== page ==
I never saw another stag, not even the next Autumn, but I often had a gentle notion that my future self was next to me, pulling for me, smiling knowingly when I made law review, got an offer to be a summer associate, made moot court board, won the evidence award, graduated Order of the Coif, got the job that I have.
And, so, of course, I think you can guess the rest of the story. I’ve been doing this “law stuff” for several decades now. And whenever I have a good day, I spend a few minutes going back to that long stretch of road, slipping into that almost-falling-apart cheap car, and sitting in the passenger seat next to that brave, scared, unsure young woman. I summon up a stag, to let her know that she’s about to hear something important, and then I put my hand on her shoulder. I lean in and I tell her, “You can do this. And, trust me, you’ll be glad you did.”
I like almost everything about my job, but preparing for appellate oral argument is maybe my very favorite part. And I spent all day today doing that with a group of really smart co-counsel working, really hard, on a very complicated legal issue. And then I came home, and summoned up a stag, and placed myself in the passenger seat of a car, hurtling through darkness in open country and forest.
I’ve done the same magic to get that same scared woman through breast cancer treatment, a few years after law school, and I still drawn on energy that I think an older, retired me is sending even now to this old woman trying desperately to win this case, and the next one, and the next. And to be a Nonna, and to keep up a garden, and to do responsible political magic, and to write a blog, and to, well, you know.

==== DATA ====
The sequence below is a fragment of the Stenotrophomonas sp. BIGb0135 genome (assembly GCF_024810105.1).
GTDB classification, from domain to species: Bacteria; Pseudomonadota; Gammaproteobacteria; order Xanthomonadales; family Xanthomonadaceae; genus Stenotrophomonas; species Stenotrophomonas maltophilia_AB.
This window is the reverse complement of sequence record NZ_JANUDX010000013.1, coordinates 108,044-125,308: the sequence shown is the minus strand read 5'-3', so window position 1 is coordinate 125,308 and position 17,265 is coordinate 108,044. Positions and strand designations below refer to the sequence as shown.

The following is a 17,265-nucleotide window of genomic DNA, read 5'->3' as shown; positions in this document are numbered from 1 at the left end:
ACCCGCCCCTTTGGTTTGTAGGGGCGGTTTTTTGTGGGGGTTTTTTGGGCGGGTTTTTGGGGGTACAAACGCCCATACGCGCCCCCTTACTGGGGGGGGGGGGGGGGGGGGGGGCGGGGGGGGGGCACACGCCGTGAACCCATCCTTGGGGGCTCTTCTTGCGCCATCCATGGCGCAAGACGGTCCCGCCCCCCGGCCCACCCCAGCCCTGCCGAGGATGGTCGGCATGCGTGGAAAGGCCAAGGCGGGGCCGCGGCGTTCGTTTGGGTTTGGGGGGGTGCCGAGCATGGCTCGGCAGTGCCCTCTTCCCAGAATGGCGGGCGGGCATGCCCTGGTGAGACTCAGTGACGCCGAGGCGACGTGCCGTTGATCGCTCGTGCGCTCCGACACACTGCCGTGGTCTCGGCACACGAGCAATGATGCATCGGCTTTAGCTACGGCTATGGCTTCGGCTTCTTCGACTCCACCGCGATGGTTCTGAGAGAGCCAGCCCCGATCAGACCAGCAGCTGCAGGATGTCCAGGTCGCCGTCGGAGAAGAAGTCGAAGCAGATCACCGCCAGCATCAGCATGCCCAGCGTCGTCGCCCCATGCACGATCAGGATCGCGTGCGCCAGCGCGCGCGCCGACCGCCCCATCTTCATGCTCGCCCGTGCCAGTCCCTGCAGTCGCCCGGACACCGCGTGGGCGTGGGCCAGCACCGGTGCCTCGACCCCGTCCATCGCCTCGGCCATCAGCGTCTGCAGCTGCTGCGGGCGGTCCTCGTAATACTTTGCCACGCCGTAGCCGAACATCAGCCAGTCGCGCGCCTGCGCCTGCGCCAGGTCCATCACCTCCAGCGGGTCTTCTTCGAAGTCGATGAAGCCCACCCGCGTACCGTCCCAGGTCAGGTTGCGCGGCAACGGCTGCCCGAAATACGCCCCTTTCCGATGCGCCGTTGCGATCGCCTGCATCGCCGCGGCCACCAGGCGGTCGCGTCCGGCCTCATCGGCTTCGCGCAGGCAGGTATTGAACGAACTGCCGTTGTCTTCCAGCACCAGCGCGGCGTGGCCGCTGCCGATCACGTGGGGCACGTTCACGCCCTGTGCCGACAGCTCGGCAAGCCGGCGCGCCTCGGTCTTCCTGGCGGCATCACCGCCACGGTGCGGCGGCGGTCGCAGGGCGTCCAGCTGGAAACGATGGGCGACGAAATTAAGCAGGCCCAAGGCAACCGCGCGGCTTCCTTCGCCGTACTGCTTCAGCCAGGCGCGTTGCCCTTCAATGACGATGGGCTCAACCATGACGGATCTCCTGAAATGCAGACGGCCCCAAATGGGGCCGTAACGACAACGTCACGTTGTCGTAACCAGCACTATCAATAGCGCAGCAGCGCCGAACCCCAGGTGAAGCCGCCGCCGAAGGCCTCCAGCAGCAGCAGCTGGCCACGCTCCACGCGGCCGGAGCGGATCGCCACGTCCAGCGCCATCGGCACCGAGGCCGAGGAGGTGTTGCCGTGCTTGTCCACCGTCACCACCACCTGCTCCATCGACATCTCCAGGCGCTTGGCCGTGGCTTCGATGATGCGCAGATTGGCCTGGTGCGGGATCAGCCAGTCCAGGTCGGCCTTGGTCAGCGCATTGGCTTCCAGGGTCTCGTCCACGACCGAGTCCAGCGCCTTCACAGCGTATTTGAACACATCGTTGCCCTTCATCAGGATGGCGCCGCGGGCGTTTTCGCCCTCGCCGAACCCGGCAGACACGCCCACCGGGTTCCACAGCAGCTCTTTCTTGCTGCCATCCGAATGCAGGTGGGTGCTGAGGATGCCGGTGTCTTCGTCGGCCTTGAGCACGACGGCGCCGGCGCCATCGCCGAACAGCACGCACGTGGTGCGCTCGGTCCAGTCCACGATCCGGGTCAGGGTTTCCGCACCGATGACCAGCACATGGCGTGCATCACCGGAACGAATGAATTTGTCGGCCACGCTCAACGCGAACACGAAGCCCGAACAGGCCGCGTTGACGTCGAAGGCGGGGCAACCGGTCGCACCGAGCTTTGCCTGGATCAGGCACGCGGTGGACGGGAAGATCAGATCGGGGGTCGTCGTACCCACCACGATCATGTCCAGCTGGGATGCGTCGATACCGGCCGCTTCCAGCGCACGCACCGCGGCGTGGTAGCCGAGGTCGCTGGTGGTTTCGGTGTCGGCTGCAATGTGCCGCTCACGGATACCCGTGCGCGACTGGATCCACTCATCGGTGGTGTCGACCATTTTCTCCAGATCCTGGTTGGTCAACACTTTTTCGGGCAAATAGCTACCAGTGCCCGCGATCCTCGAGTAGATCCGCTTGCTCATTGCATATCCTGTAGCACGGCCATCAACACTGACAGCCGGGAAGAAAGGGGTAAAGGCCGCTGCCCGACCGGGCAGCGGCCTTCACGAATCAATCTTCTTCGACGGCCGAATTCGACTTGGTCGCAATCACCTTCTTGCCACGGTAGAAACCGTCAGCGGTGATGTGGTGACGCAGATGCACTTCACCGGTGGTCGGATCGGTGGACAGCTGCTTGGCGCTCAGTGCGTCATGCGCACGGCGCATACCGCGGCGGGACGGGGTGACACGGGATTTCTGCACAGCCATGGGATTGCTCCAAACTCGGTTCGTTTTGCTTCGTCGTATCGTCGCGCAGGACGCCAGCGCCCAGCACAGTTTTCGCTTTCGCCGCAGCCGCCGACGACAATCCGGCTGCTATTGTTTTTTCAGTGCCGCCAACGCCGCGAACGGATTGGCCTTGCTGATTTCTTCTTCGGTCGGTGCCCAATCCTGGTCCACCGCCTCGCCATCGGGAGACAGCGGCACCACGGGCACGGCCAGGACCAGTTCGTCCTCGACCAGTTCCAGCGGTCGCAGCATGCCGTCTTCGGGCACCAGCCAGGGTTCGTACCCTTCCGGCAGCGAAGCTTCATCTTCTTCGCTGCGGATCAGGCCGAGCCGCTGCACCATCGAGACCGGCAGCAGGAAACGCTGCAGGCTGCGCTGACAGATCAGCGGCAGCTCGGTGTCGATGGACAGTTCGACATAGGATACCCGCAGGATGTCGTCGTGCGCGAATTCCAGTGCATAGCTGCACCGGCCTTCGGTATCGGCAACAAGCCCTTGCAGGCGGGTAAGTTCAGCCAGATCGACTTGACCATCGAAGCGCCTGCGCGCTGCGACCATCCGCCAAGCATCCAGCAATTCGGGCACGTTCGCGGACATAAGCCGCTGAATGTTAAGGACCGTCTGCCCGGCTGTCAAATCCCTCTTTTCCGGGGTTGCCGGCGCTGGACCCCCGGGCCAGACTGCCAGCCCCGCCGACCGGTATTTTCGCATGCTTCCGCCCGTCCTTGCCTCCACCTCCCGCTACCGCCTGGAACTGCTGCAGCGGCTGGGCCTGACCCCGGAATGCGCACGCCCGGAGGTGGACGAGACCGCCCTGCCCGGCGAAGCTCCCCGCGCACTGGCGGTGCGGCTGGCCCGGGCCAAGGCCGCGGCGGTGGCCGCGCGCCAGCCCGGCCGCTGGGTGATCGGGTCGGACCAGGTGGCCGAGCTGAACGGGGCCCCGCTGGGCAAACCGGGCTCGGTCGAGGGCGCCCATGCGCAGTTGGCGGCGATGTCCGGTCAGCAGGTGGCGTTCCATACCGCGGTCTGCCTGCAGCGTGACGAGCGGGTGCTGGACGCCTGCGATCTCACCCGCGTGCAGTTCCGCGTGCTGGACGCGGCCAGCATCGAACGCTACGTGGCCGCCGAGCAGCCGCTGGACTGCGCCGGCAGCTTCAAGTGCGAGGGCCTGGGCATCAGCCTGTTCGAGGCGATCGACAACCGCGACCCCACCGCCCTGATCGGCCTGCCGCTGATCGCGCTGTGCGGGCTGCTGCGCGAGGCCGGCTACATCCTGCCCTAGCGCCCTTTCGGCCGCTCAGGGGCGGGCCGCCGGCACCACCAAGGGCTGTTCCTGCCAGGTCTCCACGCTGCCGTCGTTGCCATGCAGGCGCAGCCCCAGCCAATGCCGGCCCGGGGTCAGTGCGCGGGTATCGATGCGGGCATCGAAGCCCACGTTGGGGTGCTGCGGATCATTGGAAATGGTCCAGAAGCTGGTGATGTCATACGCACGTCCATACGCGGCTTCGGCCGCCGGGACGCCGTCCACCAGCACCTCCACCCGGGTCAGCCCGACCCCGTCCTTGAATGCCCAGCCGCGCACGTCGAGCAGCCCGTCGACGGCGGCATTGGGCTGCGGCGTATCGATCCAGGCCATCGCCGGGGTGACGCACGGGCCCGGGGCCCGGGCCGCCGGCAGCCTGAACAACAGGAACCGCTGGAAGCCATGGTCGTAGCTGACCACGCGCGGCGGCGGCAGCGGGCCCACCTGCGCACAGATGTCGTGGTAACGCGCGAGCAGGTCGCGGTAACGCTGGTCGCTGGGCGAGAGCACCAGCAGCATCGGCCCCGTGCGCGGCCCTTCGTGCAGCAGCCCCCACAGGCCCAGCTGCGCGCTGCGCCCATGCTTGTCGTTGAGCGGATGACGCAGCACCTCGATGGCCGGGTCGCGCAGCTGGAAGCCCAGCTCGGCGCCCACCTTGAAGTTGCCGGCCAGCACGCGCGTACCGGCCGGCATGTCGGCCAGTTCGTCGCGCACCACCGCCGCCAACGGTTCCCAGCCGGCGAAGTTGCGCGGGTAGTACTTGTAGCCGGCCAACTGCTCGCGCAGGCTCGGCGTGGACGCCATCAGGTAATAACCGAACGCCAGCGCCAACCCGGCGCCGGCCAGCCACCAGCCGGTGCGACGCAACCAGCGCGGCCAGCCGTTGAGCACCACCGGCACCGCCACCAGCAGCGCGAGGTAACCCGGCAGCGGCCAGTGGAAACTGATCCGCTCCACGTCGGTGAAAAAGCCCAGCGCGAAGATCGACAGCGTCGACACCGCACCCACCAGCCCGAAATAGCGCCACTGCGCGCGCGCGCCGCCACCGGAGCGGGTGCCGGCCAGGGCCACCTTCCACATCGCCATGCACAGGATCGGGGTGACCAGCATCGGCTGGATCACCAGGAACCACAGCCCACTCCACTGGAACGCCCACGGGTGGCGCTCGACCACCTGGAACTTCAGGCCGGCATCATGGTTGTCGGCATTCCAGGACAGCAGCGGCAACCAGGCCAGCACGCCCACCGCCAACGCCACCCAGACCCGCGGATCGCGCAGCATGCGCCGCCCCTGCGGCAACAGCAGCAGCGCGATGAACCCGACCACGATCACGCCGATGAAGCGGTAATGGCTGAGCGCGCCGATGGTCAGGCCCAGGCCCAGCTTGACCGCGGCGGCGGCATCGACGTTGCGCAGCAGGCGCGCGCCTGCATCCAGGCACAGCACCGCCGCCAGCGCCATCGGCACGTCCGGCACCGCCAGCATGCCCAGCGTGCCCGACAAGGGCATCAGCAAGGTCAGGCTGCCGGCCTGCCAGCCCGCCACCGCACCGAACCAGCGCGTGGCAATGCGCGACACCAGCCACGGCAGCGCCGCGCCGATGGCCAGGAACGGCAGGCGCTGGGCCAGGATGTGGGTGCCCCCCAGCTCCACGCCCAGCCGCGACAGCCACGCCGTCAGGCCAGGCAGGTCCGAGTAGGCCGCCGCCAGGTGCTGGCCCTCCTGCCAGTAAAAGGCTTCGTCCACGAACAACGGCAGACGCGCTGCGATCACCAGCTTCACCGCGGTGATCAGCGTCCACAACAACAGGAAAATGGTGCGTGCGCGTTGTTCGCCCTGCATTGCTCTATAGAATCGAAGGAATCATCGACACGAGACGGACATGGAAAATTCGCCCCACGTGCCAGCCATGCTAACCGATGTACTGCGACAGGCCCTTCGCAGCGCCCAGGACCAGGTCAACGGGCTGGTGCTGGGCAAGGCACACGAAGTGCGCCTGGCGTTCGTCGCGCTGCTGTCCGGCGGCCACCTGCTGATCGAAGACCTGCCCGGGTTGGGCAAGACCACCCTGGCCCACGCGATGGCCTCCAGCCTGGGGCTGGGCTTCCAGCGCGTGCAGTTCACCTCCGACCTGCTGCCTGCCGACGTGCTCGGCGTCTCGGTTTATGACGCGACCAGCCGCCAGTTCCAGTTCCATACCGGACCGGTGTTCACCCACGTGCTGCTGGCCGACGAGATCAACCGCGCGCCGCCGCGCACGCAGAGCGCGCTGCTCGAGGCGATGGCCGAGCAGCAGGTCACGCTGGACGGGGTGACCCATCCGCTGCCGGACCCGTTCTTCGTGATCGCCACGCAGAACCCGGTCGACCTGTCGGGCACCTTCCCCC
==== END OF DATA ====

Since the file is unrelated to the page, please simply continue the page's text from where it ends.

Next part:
David Whyte says that:
We are here essentially to risk ourselves in the world. We are a form of invitation to others and to otherness, we are meant to hazard ourselves for the right thing, for the right woman or the right man, for a son or a daughter, for the right work or for a gift given against all the odds. And in all this continual risking the most profound courage may be found in the simple willingness to allow ourselves to be happy along the way.
I love hazarding myself for the right thing, the right work, for a better legal policy future, for my Son, my Dil, my G/Son. Maybe what would have surprised my younger self the most is just how happy I have allowed myself to be along the way. (That’s what I was trying to tell you with the bounding stag! It’s all supposed to be wild fun!) I love the path that I’m walking. I shan’t be gone long; you come, too.
Do you ever do this inter-temporal magic?